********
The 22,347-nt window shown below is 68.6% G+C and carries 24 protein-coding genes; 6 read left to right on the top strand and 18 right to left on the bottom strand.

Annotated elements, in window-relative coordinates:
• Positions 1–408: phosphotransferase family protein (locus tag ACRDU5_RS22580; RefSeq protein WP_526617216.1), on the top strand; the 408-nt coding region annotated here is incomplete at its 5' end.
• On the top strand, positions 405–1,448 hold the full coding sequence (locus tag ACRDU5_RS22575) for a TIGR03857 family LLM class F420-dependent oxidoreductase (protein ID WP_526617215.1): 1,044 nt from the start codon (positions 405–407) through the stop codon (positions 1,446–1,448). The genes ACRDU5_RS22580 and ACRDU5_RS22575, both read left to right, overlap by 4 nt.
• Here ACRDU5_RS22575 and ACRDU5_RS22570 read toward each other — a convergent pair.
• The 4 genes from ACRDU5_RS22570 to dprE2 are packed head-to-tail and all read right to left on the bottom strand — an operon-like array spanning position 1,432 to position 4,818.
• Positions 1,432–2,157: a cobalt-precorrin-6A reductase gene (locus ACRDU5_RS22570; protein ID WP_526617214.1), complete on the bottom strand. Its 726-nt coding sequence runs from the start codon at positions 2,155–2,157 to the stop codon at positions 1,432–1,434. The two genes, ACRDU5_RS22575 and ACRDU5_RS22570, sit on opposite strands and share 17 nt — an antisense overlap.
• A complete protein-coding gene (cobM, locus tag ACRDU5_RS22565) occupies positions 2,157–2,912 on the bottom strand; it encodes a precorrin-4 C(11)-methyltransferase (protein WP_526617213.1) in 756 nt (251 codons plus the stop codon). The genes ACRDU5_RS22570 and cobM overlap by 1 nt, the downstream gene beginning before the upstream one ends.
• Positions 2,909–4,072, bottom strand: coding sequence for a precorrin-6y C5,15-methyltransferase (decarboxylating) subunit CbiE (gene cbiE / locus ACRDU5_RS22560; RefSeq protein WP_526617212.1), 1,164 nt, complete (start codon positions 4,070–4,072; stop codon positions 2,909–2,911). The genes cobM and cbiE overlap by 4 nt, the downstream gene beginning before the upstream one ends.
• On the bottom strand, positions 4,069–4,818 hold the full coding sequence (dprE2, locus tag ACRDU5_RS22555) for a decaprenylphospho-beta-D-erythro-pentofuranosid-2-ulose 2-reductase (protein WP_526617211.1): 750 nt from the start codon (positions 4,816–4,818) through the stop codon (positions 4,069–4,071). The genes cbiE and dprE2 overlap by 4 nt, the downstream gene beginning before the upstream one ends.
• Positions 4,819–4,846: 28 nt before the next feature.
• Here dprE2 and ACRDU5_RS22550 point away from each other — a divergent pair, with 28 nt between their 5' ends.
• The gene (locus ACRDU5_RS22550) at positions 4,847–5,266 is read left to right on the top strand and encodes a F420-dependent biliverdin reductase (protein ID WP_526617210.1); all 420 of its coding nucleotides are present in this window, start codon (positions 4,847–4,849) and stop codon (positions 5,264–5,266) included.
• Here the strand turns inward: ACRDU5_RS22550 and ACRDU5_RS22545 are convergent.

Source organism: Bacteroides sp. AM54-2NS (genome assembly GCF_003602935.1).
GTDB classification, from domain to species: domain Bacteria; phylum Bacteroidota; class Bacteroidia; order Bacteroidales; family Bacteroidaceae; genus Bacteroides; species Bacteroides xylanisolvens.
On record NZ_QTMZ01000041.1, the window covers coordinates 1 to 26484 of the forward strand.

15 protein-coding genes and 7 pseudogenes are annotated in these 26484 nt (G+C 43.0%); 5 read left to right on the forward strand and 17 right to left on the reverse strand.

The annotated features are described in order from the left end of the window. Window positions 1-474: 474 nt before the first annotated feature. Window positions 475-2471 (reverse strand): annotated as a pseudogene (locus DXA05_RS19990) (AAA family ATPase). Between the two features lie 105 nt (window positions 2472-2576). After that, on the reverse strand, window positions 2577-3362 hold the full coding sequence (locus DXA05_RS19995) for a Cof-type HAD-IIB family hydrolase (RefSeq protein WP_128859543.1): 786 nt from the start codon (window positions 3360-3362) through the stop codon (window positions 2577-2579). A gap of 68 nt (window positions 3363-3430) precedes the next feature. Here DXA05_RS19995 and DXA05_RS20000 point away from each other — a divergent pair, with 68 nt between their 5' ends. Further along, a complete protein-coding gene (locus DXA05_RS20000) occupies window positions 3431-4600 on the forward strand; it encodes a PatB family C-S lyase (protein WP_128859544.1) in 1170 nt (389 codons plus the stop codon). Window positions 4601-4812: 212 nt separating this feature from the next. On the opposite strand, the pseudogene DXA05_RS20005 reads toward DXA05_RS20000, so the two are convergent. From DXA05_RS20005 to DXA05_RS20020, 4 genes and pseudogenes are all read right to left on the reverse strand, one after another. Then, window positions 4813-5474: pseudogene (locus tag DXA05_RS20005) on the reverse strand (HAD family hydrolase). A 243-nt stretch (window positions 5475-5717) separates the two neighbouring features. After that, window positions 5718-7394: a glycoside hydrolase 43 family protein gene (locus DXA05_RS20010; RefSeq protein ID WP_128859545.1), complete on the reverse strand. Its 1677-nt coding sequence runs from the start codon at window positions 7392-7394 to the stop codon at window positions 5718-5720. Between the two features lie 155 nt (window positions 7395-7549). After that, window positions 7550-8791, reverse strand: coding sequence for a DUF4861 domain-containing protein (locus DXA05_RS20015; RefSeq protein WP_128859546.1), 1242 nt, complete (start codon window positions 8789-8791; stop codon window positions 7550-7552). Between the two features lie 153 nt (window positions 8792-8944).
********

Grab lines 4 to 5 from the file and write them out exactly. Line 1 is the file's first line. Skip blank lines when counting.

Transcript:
• On the top strand, positions 405–1,448 hold the full coding sequence (locus tag ACRDU5_RS22575) for a TIGR03857 family LLM class F420-dependent oxidoreductase (protein ID WP_526617215.1): 1,044 nt from the start codon (positions 405–407) through the stop codon (positions 1,446–1,448). The genes ACRDU5_RS22580 and ACRDU5_RS22575, both read left to right, overlap by 4 nt.
• Here ACRDU5_RS22575 and ACRDU5_RS22570 read toward each other — a convergent pair.